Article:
Dissertation/Thesis Abstract

Resilience and health of older women who have experience intimate partner violence earlier in life
by Schumacher, Tenna Roxanne, Ph.D., New Mexico State University, 2017, 136; 10759029
Abstract (Summary)

When a traumatic event such as intimate partner violence occurs, resilience can help define recovery from that event. Women who experience the adverse event of intimate partner violence suffer injury, loss of physical and mental health, and possible death. Specifically, numerous women suffer injury and adverse health as a result of experiencing intimate partner violence (Krug, Mercy, Dahlberg, & Zwi, 2002). The internal quality of resilience is what allows a person to mend or heal from trauma (Wagnild, 2009). Resilience is demonstrated by hardiness of spirit and a person's ability to return to their lifestyle (Atkinson, Martin, & Rankin, 2009; Earvolino-Ramirez, 2007). This study is designed to explore resilience scores among older women who have been exposed to intimate partner violence earlier in life as well as investigate resilience scores with type of violence exposure. In addition, the self-reported health status among older women exposed to IPV earlier in life will be compared with the self-reported health status of women who have not been exposed to IPV. Finally, it will be determined if resilience scores in older women vary by demographic variables. A quantitative design will use The Resilience Scale, The Severity of Violence Against Women instrument, and a health status 1 questionnaire will be utilized to collect data. Participants will be obtained through convenience and snowball sampling from women 65 and older living in southern New Mexico.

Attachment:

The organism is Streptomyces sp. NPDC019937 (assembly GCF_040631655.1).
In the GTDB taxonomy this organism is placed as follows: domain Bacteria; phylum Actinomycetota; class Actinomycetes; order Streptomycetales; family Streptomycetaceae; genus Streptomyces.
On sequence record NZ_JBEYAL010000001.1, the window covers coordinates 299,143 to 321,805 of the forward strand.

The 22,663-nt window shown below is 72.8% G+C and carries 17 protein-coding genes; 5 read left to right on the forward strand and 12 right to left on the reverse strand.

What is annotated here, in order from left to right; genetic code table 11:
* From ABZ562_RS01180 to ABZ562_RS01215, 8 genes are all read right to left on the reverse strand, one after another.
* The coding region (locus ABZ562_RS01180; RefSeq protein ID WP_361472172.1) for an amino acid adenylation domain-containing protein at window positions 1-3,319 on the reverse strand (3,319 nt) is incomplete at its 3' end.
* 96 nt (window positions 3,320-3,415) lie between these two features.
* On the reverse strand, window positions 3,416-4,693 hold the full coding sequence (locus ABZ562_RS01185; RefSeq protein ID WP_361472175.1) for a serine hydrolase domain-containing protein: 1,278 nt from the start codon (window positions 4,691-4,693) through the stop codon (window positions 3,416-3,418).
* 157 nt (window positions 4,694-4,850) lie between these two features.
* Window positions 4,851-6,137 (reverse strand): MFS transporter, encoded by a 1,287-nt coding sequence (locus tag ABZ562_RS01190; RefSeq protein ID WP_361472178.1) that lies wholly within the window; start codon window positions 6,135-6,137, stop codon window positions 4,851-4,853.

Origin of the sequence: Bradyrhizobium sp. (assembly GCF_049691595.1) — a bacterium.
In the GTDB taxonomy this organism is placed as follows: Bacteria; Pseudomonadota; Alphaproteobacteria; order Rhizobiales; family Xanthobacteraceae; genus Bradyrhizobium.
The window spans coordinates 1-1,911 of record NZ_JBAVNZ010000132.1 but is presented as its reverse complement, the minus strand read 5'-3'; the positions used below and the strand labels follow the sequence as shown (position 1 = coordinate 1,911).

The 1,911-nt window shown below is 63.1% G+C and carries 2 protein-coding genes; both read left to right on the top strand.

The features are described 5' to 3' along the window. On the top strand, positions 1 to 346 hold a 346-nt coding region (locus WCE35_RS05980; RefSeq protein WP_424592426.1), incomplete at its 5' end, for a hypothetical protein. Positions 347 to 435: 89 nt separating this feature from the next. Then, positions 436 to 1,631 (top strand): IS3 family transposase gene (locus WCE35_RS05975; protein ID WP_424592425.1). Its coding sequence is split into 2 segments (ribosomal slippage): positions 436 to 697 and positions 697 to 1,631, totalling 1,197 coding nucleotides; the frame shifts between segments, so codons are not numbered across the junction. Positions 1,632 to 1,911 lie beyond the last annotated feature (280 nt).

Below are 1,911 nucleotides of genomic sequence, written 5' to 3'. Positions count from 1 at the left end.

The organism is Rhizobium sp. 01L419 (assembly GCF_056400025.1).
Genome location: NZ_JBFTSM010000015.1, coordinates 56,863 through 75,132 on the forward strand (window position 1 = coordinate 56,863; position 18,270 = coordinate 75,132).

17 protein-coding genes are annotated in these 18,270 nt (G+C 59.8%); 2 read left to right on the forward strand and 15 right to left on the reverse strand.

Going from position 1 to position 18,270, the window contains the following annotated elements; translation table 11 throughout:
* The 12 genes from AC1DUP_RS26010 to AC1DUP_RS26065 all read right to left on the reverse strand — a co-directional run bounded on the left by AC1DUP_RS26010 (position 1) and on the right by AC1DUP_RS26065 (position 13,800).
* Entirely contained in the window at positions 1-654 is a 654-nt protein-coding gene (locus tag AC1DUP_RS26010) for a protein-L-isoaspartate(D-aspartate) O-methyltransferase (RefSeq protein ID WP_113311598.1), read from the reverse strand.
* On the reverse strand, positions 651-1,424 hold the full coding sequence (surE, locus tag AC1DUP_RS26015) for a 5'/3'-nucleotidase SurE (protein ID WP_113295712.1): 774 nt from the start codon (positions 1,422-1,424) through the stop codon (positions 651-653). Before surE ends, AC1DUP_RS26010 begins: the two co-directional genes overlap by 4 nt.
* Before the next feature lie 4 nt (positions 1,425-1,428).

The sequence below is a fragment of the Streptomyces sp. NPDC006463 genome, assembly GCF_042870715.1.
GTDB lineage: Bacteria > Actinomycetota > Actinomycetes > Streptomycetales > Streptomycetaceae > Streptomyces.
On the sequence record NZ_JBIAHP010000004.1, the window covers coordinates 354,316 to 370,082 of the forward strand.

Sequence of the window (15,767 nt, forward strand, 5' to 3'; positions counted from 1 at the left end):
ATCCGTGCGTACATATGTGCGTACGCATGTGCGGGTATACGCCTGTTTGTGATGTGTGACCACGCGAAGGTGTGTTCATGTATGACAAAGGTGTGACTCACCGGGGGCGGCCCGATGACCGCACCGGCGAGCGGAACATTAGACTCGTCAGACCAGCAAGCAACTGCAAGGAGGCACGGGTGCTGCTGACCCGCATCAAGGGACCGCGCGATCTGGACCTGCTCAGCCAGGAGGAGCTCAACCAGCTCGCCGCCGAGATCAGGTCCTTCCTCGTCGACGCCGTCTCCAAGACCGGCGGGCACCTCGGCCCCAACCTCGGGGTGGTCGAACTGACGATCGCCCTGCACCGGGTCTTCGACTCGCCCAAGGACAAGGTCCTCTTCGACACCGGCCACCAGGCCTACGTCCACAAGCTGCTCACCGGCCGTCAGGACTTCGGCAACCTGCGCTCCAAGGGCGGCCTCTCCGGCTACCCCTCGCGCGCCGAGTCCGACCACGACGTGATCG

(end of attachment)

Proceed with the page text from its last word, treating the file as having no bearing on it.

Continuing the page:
These study findings show that older women who have been exposed to IPV between 10-49 years ago have the same resilience scores as older women who have not been exposed to IPV. In addition, self-reported health status is the same. Finally, demographic variables do not impact resilience scores among the two groups of older women. These findings indicate older women are able to recover from the trauma of IPV. They arc able to bounce back and go on with their lives and their long-term self-reported health recovers. When considered as a whole, the findings of this study lend hope to the idea that women are able to recover from the trauma of IPV exposure.

Keywords: abuse, health, intimate partner violence, older women, resilience

Indexing (document details)
Advisor: Reinhardt, Anita
School: New Mexico State University
School Location: United States -- New Mexico
Source: DAI-B 79/04(E), Dissertation Abstracts International
Subjects: Gerontology, Womens studies, Nursing, Public health, Developmental psychology
Keywords: Abuse, Health, Intimate Partner Violence, Older Women, Resilience
Publication Number: 10759029
ISBN: 978-0-355-63802-8
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